In the more than 80 year history of the Maple Leafs, the team has had 35 different coaches. The most successful was Hap Day , who led the Leafs to a total of five Stanley Cup victories from 1940 to 1950. Another "coaching legend" of the Leafs was Punch Imlach , who coached the team twice, from 1959 to 1969 and from 1979 to 1981. Under him, the Leafs won their last four cups to date. Joe Primeau (1950/51), Dick Irvin (1931/32), George O'Donoghue (1921/22 as St. Patricks) and Dick Carroll (1917/18 as Arenas) were responsible as coaches for each win .

Dave Nonis has been the general manager of the Toronto Maple Leafs since the 2012/13 season . Nonis was the fourteenth general manager in the team's history, with two managers overseeing the team several times ( Cliff Fletcher , 1991–1997 and interim 2007/08, and Punch Imlach 1958–1969 and 1979–1981). Conn Smythe , who served as General Manager for thirty years between 1927 and 1957 , served the longest . With seven Stanley Cup triumphs during this time, Smythe is also the Leafs' most successful General Manager, followed by Punch Imlach (4) and Charles Querrie (2).

Nonis was dismissed after the 2014/15 season including interim coach Peter Horachek , so that both positions were vacant for the time being. Soon after, Mike Babcock was introduced as the new head coach and Lou Lamoriello as the new GM. Lamoriello's contract as general manager was not renewed after the 2017/18 season, successor was Kyle Dubas .


Squad for the 2019/20 season

Status: end of the 2019/20 season

No. Nat. player Item Date of birth in org. since place of birth
31 DenmarkDenmark Frederik Andersen G 0October 2, 1989 2016 Herning , Denmark
36 United StatesUnited States Jack Campbell G 0January 9, 1992 2020 Port Huron , Michigan , USA
94 CanadaCanada Tyson Barrie D. July 26, 1991 2019 Victoria , British Columbia , Canada
83 CanadaCanada Cody Ceci D. December 21, 1993 2019 Ottawa , Ontario , Canada
23 CanadaCanada Travis Dermott D. December 22, 1996 2015 Newmarket , Ontario , Canada
3 United StatesUnited States Justin Holl D. January 30, 1992 2016 Tonka Bay , Minnesota , USA
52 SlovakiaSlovakia Martin Marinčin D. February 18, 1992 2015 Košice , Czechoslovakia
8th CanadaCanada Jake Muzzin D. February 21, 1989 2019 Woodstock , Ontario , Canada
44 CanadaCanada Morgan RiellyA D. 0March 9, 1994 2013 West Vancouver , British Columbia , Canada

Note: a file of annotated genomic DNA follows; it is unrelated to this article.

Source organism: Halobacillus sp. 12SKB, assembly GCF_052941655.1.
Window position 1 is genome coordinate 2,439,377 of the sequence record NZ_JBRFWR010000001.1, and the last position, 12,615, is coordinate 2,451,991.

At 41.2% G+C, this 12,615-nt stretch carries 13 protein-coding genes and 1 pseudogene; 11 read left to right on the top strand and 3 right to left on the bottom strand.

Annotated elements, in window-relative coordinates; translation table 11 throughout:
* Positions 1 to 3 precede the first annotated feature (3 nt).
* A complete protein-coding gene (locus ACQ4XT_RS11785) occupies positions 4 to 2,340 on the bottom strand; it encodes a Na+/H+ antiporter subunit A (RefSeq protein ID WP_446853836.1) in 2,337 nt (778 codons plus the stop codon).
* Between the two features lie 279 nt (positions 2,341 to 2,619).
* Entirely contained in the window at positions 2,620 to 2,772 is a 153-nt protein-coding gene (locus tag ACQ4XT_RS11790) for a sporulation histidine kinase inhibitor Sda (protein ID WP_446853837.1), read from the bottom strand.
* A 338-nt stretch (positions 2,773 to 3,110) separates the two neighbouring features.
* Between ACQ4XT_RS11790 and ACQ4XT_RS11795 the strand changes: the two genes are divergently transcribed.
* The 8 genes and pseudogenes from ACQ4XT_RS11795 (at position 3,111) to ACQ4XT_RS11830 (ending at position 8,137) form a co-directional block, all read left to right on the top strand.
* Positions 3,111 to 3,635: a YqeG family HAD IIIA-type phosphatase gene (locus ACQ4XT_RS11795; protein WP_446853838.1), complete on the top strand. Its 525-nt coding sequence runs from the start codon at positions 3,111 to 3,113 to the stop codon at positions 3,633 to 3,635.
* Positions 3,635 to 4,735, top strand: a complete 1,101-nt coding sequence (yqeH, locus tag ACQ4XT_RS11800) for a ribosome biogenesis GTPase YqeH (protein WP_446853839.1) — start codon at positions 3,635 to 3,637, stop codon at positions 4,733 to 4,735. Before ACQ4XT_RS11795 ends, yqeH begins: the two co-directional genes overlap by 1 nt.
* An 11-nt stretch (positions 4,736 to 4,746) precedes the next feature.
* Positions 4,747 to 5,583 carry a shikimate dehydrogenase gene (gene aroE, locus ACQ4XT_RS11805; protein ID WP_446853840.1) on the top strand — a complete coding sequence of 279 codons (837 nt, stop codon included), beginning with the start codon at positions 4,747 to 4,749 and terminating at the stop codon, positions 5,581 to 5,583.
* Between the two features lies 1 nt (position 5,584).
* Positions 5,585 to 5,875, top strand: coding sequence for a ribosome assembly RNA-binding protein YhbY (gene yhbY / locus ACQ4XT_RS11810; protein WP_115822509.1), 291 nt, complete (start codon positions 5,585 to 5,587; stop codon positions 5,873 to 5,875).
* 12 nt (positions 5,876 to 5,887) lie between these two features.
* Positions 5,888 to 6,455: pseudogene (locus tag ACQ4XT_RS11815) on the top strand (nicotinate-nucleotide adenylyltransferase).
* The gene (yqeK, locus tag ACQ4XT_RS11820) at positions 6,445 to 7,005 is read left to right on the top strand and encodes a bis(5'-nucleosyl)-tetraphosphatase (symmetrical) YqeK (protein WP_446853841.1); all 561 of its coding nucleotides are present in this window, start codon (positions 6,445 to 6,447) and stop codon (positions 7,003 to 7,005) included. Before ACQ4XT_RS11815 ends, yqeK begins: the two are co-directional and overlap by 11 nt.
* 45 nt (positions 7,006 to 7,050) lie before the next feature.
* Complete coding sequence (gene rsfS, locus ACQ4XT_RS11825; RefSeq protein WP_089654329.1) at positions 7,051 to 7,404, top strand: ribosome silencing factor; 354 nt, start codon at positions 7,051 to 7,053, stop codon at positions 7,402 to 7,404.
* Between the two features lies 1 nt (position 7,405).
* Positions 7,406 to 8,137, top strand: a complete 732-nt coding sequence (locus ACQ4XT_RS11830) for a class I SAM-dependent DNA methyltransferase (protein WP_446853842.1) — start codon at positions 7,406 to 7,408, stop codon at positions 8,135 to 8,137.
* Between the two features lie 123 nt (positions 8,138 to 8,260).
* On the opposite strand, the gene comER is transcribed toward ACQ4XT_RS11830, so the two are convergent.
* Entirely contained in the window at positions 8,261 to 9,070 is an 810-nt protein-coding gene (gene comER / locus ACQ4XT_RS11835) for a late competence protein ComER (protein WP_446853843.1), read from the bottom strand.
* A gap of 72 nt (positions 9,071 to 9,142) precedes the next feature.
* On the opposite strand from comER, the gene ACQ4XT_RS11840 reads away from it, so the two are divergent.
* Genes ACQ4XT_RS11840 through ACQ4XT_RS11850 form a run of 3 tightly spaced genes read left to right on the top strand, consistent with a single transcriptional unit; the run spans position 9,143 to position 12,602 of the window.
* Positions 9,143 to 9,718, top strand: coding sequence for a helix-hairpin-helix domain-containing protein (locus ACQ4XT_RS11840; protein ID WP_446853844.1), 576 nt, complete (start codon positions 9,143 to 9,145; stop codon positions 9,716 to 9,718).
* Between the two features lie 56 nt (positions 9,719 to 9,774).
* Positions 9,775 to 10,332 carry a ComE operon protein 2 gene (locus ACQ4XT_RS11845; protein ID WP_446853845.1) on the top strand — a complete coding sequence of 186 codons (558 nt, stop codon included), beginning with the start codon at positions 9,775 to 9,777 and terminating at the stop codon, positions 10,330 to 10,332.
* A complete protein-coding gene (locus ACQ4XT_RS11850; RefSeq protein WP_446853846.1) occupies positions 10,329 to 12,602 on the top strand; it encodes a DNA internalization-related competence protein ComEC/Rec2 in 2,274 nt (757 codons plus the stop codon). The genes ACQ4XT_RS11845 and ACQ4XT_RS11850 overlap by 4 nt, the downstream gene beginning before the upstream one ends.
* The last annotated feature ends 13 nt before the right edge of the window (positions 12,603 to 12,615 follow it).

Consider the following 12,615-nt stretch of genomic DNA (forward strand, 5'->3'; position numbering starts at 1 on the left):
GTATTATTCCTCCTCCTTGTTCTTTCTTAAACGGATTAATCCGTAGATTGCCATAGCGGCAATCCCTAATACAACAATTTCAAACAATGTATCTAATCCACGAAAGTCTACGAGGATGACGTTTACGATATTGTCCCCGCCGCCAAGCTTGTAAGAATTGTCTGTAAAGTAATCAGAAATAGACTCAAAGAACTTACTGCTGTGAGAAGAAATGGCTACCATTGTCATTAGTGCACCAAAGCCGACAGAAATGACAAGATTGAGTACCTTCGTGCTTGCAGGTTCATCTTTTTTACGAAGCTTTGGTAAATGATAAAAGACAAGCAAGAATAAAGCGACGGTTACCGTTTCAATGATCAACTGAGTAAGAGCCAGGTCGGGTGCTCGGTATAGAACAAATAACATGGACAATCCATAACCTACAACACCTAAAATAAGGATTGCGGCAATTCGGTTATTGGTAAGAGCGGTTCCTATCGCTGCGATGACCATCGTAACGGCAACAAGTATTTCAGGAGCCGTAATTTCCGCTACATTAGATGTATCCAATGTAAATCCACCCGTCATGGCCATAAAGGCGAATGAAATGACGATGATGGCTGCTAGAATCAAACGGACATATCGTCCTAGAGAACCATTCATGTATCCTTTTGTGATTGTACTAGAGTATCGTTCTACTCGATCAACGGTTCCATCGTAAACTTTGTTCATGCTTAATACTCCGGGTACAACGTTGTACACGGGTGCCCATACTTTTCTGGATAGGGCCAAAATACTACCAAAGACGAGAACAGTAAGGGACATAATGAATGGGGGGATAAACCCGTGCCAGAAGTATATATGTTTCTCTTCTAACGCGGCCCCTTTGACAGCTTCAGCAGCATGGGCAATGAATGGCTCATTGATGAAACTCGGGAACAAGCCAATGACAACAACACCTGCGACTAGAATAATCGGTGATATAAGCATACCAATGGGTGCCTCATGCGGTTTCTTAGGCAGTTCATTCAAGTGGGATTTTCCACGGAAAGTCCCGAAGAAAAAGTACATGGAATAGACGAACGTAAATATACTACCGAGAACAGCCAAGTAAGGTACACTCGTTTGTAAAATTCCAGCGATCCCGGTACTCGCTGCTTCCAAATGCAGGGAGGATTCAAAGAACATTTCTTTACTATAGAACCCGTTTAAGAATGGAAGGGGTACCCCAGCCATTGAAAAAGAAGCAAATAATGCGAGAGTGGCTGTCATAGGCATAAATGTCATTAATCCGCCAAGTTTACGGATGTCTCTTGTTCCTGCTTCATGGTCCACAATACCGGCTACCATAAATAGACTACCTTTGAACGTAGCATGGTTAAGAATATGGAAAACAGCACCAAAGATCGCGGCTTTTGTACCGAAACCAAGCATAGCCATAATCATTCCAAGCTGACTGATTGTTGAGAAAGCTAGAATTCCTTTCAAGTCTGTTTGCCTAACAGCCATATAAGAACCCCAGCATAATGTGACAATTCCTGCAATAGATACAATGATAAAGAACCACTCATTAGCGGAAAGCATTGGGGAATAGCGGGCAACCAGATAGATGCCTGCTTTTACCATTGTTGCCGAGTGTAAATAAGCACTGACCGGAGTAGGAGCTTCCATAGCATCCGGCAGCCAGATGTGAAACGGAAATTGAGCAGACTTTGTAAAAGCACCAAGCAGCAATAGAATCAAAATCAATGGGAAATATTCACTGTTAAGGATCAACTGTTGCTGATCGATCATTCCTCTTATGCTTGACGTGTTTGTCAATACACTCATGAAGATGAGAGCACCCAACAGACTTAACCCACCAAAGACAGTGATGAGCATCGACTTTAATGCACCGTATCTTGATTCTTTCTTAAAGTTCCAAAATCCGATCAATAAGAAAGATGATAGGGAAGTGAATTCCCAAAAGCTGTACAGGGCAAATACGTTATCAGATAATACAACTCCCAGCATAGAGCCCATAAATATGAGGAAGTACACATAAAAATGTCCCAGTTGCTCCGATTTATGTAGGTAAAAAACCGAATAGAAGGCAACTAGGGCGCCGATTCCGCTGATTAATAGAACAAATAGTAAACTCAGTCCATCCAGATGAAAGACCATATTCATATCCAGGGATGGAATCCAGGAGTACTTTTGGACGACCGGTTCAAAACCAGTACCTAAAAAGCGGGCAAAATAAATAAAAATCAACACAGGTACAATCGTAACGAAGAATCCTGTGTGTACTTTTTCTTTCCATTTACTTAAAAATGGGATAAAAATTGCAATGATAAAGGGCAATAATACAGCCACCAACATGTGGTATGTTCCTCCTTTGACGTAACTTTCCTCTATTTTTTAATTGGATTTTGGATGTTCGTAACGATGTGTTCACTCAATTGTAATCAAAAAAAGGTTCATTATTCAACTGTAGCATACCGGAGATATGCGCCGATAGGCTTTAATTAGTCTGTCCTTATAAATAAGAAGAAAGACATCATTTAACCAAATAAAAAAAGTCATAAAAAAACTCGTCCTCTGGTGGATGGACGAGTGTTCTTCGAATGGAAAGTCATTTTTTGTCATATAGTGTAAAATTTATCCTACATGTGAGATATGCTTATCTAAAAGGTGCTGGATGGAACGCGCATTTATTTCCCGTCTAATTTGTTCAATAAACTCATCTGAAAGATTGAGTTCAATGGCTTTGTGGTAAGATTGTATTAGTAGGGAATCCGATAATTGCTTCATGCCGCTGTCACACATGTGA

73 CanadaCanada Kyle Clifford LW January 13, 1991 2020 Ayr , Ontario , Canada
47 SwedenSweden Pierre Engvall LW May 31, 1996 2018 Ljungby , Sweden
33 CanadaCanada Frédérik Gauthier C. April 26, 1995 2013 Laval , Quebec , Canada
11 CanadaCanada Zach Hyman C. 0June 9, 1992 2015 Toronto , Ontario , Canada
18th SwedenSweden Andreas Johnsson LW November 21, 1994 2015 Gävle , Sweden
15th CanadaCanada Alexander Kerfoot C. August 11, 1994 2019 Vancouver , British Columbia , Canada
62 SwitzerlandSwitzerland Denis Malgin C. January 18, 1997 2020 Olten , Switzerland
16 CanadaCanada Mitchell MarnerA. LW 0May 5, 1997 2016 Markham , Ontario , Canada
34 United StatesUnited States MexicoMexico Auston MatthewsA C. 17th September 1997 2016 San Ramon , California , USA
65 RussiaRussia Ilya Micheev RW October 10, 1994 2019 Omsk , Russia
88 CanadaCanada SwedenSweden William Nylander C. 0May 1, 1996 2016 Calgary , Alberta , Canada
CanadaCanada Evan Rodrigues LW July 28, 1993 2020 Etobicoke , Ontario , Canada
19th CanadaCanada Jason Spezza C. June 13, 1983 2019 Mississauga , Ontario , Canada
91 CanadaCanada John TavaresC. C. 20th September 1990 2018 Mississauga , Ontario , Canada

Team captains

In the history of the Maple Leafs, 18 players wore the team captain's "C". During two periods, from 1986 to 1989 and from 2008 to 2010, the captaincy remained vacant. The team's first captain was Hap Day, who led the Leafs from 1927 to 1937. Day later became coach and deputy manager of the team and won a total of seven Stanley Cups in these functions, but only one as a player. At ten, Day was also the longest-serving captain for a long time; in the meantime he has been surpassed by Mats Sundin, who led the Leafs from 1997 to 2008, i.e. for eleven years. Other long-time captains were Ted Kennedy (1948–1955), Chief Armstrong (1957–1969), Dave Keon (1969–1975) and Darryl Sittler (1975–1981). Syl Apps held the office twice, from 1940-1943 and 1945-1948. The two-year break with him arose because he volunteered for the Canadian Army after the 1942/43 season and served in it for two years during the Second World War.